Windows Server 2012 R2 Review: It's the Little Things that Count

Tuesday Jul 23rd 2013
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Has Microsoft's Windows Server 2012 R2 left VMware behind in terms of virtualization technology, and what BYOD features does 2012 R2 have in store for enterprises?

For those expecting radical changes with the arrival of Windows Server 2012 R2, we have to say, sorry, you're simply not going to get that. Instead, Windows Server 2012 R2 introduces lots of small changes in some key areas, which all together add up to make the server OS update an even more robust and scalable operating system.

Discussing the full list of new features would take an article much bigger than this, so we have chosen to concentrate on two main areas: the changes to Hyper-V and the updates that make the server OS suitable for creating and managing BYOD (bring your own device) policies, often described as the consumerization of IT.


New Server 2012 R2 Hyper-V Features Leave VMware Behind

Windows Server 2012 R2As an MCT I am constantly informed on courses that VMware is the much better Virtualization technology in comparison to Hyper-V. With the release of Server 2012, however, Microsoft closed the gap on VMware to within an inch. And now with the release of Windows Server 2012 R2, I believe Microsoft has not only closed the gap, but has left VMware behind.

Shared virtual hard disks

There's good news if you're looking to cluster guest operating systems, as R2 now allows you to share Microsoft's VHDX virtual hard disk format files as storage for your clustered applications. In previous versions, guest OS clustering required your storage method to be exposed to the guest OS, so if the shared storage was on an iSCSI target, then the iSCSI initiators on each guest OS needed to be aware of and connected to the same target. With R2, the guest OS connects to the VHDX without needing the storage method to be defined.

Additionally, R2 now makes it possible to re-size a VHDX file that is attached to a SCSI disk, all while the virtual machine running it remains online.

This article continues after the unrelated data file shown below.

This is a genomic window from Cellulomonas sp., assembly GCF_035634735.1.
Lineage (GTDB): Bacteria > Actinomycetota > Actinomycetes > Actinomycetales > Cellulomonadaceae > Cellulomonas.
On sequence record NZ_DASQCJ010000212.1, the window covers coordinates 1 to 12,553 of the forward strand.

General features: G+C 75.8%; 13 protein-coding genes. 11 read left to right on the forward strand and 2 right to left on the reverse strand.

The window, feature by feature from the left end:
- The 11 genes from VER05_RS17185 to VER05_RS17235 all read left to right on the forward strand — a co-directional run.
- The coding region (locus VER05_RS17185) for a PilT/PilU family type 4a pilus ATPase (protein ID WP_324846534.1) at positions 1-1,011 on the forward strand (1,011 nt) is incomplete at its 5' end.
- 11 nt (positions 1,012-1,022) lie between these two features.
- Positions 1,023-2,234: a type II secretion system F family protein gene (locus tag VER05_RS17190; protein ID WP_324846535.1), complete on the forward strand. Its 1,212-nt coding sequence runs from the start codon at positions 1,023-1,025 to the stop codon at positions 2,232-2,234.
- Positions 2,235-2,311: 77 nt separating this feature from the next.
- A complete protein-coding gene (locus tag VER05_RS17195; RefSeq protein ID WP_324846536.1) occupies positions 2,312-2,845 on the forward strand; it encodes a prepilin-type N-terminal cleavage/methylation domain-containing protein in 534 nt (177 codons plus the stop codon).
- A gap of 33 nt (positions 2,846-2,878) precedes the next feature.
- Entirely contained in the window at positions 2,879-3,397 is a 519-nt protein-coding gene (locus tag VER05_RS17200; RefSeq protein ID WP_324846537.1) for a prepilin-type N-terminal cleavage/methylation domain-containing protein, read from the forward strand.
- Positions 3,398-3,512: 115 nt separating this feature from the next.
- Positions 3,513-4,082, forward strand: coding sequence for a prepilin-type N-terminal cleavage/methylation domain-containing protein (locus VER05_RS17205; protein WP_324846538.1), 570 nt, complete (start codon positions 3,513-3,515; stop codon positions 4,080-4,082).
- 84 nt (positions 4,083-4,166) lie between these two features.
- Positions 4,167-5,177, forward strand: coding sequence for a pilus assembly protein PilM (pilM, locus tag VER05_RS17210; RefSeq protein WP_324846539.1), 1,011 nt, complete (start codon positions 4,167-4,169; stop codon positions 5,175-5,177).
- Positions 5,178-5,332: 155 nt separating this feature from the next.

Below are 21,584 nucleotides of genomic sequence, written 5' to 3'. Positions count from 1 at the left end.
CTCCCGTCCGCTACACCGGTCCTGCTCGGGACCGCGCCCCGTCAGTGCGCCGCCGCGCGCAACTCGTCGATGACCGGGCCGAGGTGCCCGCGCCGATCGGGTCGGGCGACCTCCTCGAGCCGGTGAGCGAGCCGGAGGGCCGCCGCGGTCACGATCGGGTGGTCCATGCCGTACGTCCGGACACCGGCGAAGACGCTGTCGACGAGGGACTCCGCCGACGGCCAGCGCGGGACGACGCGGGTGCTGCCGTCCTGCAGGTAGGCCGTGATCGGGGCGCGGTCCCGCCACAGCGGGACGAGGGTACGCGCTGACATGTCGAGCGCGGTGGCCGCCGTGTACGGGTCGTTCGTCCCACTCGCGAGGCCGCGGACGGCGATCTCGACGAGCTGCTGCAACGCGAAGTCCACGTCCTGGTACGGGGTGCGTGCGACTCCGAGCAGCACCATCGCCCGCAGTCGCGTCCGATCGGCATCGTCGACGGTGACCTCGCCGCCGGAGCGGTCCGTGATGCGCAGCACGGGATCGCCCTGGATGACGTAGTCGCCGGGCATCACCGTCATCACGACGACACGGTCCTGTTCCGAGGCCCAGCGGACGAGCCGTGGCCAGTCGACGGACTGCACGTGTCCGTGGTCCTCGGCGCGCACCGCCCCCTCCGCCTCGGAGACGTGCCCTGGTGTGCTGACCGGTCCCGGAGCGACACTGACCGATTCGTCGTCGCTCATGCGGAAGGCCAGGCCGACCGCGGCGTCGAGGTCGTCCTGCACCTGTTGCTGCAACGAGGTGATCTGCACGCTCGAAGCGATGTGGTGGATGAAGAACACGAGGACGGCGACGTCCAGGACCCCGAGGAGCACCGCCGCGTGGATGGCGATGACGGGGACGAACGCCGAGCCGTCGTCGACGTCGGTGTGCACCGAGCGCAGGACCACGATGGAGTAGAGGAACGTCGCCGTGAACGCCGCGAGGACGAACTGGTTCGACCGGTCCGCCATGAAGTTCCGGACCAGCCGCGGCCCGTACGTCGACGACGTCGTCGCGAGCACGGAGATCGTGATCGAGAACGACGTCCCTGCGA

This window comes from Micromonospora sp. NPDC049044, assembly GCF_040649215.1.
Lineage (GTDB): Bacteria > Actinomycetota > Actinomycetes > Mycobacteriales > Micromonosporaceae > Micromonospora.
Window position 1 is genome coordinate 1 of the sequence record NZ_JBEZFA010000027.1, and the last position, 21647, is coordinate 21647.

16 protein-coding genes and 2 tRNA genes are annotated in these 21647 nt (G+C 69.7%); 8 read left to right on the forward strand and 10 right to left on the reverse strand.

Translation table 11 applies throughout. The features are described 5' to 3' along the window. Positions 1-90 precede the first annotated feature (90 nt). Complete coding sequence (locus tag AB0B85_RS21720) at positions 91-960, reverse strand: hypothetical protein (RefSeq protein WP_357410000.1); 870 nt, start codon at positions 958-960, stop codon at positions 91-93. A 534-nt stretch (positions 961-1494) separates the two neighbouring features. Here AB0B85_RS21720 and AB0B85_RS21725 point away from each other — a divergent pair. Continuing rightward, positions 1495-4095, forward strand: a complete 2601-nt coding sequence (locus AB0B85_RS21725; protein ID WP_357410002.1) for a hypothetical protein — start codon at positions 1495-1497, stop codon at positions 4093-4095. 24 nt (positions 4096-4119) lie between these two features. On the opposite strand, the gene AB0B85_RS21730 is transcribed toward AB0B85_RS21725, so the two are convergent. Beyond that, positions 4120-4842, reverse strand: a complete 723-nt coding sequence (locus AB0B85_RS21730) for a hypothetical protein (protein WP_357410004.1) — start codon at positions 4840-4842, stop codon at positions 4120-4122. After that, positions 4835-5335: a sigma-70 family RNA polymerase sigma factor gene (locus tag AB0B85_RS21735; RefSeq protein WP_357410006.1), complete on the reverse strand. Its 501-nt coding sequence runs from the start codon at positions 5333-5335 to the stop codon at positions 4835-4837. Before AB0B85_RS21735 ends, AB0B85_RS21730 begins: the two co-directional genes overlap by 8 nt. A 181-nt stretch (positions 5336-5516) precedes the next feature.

Storage quality of service on VHDs

The new storage quality of service (QoS) feature in R2 allows users to specify a minimum and maximum I/O load for each virtual hard disk, helping to ensure that the storage throughput of one virtual hard disk doesn't impact the throughput of another.

Virtual machine export on the fly

Previous versions of Server 2012 required administrators to power-down the VM when exporting a virtual machine, which always required unwanted downtime. Hyper-V has been updated in the Windows Server R2 release to support the exporting of virtual machines or their check points while the virtual machine is still running.

Virtual network adaptor and storage protection for Failover Clustering

Hyper-V has been enhanced to detect and deal with network connectivity failures such as faulty switch ports, or faulty network adaptors. In R2, when a Failover Cluster detects a problem in a particular node, another node in the cluster will automatically start to provide the service, and the nodes are continuously monitored to verify that they are working properly. If they are not working, they restart or move the service to another node.

Additionally, Hyper-V can also monitor unmanaged storage used by the clustered virtual machines, so if a VM loses access to an unmanaged drive the Cluster Shared Volume (CSV) functionality fails over to provide a consistent, distributed namespace for the nodes to access the shared storage.

Hyper-V Replica adds a third server and cloud backup option